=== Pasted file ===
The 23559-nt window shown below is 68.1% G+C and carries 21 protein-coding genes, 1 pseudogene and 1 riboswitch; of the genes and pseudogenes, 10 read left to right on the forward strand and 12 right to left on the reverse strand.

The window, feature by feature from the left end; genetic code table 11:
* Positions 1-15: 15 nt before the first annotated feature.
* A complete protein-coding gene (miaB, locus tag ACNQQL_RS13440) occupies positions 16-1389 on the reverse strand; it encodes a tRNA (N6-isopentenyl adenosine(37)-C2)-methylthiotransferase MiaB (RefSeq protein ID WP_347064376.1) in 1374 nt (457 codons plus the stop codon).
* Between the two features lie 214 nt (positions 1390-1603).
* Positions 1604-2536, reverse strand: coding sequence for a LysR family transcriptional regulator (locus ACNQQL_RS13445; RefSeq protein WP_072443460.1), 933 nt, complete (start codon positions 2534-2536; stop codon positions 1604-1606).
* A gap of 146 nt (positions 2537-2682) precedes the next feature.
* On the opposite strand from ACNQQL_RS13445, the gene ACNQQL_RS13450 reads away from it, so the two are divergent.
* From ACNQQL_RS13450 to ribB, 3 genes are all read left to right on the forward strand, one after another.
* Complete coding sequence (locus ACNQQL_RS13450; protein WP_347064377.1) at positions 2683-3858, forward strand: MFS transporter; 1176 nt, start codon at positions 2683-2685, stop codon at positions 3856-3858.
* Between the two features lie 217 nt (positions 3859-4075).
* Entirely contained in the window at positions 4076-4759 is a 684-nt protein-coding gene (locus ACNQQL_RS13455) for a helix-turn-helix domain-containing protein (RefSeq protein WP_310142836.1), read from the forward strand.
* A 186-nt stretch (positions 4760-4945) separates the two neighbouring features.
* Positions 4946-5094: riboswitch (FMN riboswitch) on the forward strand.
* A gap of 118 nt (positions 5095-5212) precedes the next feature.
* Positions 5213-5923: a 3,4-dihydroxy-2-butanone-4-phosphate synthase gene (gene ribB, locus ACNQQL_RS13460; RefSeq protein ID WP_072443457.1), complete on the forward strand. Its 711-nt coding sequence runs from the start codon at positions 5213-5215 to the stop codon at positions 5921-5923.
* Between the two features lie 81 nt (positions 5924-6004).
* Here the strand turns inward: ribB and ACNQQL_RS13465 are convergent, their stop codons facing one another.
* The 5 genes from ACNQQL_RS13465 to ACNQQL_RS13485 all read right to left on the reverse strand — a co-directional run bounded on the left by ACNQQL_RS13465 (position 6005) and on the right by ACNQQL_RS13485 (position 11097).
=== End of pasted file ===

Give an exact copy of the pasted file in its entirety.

The 23559-nt window shown below is 68.1% G+C and carries 21 protein-coding genes, 1 pseudogene and 1 riboswitch; of the genes and pseudogenes, 10 read left to right on the forward strand and 12 right to left on the reverse strand.

The window, feature by feature from the left end; genetic code table 11:
* Positions 1-15: 15 nt before the first annotated feature.
* A complete protein-coding gene (miaB, locus tag ACNQQL_RS13440) occupies positions 16-1389 on the reverse strand; it encodes a tRNA (N6-isopentenyl adenosine(37)-C2)-methylthiotransferase MiaB (RefSeq protein ID WP_347064376.1) in 1374 nt (457 codons plus the stop codon).
* Between the two features lie 214 nt (positions 1390-1603).
* Positions 1604-2536, reverse strand: coding sequence for a LysR family transcriptional regulator (locus ACNQQL_RS13445; RefSeq protein WP_072443460.1), 933 nt, complete (start codon positions 2534-2536; stop codon positions 1604-1606).
* A gap of 146 nt (positions 2537-2682) precedes the next feature.
* On the opposite strand from ACNQQL_RS13445, the gene ACNQQL_RS13450 reads away from it, so the two are divergent.
* From ACNQQL_RS13450 to ribB, 3 genes are all read left to right on the forward strand, one after another.
* Complete coding sequence (locus ACNQQL_RS13450; protein WP_347064377.1) at positions 2683-3858, forward strand: MFS transporter; 1176 nt, start codon at positions 2683-2685, stop codon at positions 3856-3858.
* Between the two features lie 217 nt (positions 3859-4075).
* Entirely contained in the window at positions 4076-4759 is a 684-nt protein-coding gene (locus ACNQQL_RS13455) for a helix-turn-helix domain-containing protein (RefSeq protein WP_310142836.1), read from the forward strand.
* A 186-nt stretch (positions 4760-4945) separates the two neighbouring features.
* Positions 4946-5094: riboswitch (FMN riboswitch) on the forward strand.
* A gap of 118 nt (positions 5095-5212) precedes the next feature.
* Positions 5213-5923: a 3,4-dihydroxy-2-butanone-4-phosphate synthase gene (gene ribB, locus ACNQQL_RS13460; RefSeq protein ID WP_072443457.1), complete on the forward strand. Its 711-nt coding sequence runs from the start codon at positions 5213-5215 to the stop codon at positions 5921-5923.
* Between the two features lie 81 nt (positions 5924-6004).
* Here the strand turns inward: ribB and ACNQQL_RS13465 are convergent, their stop codons facing one another.
* The 5 genes from ACNQQL_RS13465 to ACNQQL_RS13485 all read right to left on the reverse strand — a co-directional run bounded on the left by ACNQQL_RS13465 (position 6005) and on the right by ACNQQL_RS13485 (position 11097).